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Owen Gleiberman Offers The Goods On Godard

“Early on, there’s a chapter title that says “1. Remakes,” as if Godard were about to launch a riff on the corruption of Hollywood (if only!). The shot that follows is a retouched image of a nuclear bomb exploding. That’s a very Godardian black joke: the prospect of an atomic blast as a reboot of history. (It’s also a warning.) Speaking to us on the soundtrack, in a voice that’s now so low and sonorous and croaky with import that he sounds like Charles Aznavour crossed with Gollum, the 87-year-old Godard says, “War is here.” He means that it’s here, and also that it’s coming… The actions of citizens can’t be separated from the actions of their government; they’re all one. That’s a truth that too many — especially on the left [sic] — now try to hide from, but Godard doesn’t like to point fingers unless he’s pointing the finger at everyone…  He retains his squirmy fixation on the Middle East, in which the media’s dehumanization of the Arab world — a legitimate complaint — is balanced by Godard’s sanctification of the Arab world. (It’s a little like what he did in his late-’60s Marxist days, when Mao became hipper to him than the Euro-American bourgeoisie.)”
~ Owen Gleiberman Offers The Goods On Godard

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“Ten years ago at Telluride, I said on a panel that theatrical distribution was dying. It seemed obvious to me. I was surprised how many in the audience violently objected: ‘People will always want to go to the movies!’ That’s true, but it’s also true that theatrical cinema as we once knew it has died. Theatrical cinema is now Event Cinema, just as theatrical plays and musical performances are Events. No one just goes to a movie. It’s a planned occasion. Four types of Event Cinema remain.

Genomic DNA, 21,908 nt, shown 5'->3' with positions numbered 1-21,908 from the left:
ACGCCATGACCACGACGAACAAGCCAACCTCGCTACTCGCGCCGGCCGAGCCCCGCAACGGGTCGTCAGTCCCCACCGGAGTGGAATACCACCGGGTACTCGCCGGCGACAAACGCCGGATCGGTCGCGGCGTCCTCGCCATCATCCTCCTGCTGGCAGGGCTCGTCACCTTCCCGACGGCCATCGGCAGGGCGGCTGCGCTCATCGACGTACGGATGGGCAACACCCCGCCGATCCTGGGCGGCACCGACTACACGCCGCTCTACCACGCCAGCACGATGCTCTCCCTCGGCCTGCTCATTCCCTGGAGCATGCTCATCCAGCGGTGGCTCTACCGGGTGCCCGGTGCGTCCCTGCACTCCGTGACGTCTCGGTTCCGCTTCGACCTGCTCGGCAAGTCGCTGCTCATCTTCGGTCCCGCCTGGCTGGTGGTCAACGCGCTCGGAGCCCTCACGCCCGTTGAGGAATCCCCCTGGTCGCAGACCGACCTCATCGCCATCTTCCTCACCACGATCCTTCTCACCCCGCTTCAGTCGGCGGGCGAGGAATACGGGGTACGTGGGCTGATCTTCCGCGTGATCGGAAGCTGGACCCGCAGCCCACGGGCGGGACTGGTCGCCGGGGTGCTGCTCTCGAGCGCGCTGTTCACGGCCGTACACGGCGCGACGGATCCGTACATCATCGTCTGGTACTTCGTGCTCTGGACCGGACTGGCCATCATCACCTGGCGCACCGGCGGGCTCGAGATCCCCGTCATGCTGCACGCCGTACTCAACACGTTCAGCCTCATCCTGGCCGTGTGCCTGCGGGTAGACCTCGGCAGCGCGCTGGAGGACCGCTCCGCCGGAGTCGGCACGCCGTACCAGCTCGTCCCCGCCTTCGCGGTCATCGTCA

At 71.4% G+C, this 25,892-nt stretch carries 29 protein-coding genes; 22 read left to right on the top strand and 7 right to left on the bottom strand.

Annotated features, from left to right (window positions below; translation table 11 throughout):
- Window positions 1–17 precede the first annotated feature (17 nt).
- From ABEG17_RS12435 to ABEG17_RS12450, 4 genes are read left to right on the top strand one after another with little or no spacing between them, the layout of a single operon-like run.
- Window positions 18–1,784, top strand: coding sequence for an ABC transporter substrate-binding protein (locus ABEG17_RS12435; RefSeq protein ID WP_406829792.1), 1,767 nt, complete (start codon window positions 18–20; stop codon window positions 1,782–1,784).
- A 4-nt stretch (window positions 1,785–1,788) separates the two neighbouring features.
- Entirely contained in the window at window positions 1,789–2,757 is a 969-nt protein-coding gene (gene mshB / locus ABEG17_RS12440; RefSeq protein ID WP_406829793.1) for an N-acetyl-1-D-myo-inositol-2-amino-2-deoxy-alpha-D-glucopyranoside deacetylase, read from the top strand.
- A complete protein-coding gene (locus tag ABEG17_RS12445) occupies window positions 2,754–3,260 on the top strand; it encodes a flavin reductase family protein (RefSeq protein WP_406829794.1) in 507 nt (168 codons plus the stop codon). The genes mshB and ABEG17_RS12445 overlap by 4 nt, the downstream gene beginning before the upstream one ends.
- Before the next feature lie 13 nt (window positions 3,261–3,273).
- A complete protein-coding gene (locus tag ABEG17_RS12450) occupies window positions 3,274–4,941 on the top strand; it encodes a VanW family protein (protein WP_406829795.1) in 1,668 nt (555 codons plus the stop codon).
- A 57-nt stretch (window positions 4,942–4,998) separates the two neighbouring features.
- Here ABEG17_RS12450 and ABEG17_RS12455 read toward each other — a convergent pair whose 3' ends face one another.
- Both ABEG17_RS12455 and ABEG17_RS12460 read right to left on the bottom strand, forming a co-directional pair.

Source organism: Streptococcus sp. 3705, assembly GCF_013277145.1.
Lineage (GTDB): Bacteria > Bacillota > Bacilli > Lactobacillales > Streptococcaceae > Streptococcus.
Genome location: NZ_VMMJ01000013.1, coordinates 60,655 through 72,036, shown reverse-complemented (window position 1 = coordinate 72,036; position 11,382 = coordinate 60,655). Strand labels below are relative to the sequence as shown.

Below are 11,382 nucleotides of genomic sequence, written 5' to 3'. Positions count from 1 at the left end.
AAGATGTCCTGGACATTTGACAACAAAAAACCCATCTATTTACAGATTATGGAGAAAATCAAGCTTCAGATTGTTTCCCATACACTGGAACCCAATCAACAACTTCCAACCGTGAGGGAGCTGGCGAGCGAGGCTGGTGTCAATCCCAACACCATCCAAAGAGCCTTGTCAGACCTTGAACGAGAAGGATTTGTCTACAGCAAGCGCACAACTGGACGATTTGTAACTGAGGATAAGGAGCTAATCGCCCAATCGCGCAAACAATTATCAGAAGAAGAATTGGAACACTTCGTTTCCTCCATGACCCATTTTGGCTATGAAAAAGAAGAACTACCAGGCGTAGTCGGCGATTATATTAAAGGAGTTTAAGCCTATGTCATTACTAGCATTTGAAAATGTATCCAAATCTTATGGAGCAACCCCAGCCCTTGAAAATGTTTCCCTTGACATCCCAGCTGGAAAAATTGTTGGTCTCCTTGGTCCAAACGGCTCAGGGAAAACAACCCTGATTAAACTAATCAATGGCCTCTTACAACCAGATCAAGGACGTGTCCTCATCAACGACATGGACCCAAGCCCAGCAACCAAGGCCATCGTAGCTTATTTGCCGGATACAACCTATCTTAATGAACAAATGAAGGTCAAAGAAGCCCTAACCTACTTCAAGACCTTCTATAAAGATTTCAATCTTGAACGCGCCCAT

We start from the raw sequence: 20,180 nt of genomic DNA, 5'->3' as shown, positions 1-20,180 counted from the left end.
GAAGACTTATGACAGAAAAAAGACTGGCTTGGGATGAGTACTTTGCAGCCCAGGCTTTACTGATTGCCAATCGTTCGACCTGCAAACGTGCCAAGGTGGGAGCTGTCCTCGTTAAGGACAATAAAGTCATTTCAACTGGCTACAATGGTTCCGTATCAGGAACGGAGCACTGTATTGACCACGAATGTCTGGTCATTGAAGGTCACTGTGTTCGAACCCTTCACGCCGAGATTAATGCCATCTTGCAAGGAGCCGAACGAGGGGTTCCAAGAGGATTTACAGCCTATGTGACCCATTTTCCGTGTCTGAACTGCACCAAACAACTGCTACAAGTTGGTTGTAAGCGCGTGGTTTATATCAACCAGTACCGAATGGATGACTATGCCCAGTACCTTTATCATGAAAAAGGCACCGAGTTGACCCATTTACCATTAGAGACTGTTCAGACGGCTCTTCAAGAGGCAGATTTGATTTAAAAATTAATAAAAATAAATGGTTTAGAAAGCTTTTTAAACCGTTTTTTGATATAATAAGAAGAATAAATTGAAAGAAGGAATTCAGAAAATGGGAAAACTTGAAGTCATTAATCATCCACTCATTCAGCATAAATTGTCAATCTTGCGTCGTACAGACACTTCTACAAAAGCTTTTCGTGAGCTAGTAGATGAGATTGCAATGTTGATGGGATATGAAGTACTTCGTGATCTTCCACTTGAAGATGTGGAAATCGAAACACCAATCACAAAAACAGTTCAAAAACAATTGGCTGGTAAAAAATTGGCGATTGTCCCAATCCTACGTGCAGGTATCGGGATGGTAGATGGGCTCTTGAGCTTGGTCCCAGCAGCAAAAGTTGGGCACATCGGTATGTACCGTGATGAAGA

1. Spectacle (IMAX-style blockbusters)
2. Family (cartoon like features)
3. Horror (teen-driven), and
4. Film Club (formerly arthouse but now anything serious).

There are isolated pockets like black cinema, romcom, girl’s-night-out, seniors, teen gross-outs, but it’s primarily those four. Everything else is TV. Now I have to go back to episode five of ‘Looming Tower.'”
~ Paul Schrader

“Because of my relative candor on Twitter regarding why I quit my day job, my DMs have overflowed with similar stories from colleagues around the globe. These peeks behind the curtains of film festivals, venues, distributors and funding bodies weren’t pretty. Certain dismal patterns recurred (and resonated): Boards who don’t engage with or even understand their organization’s artistic mission and are insensitive to the diverse neighborhood in which their organization’s venue is located; incompetent founders and/or presidents who create only obstacles, never solutions; unduly empowered, Trumpian bean counters who chip away at the taste and experiences that make organizations’ cultural offerings special; expensive PR teams that don’t bring to the table a bare-minimum familiarity with the rich subcultural art form they’re half-heartedly peddling as “product”; nonprofit arts organizations for whom art now ranks as a distant-second goal behind profit.”
~ Eric Allen Hatch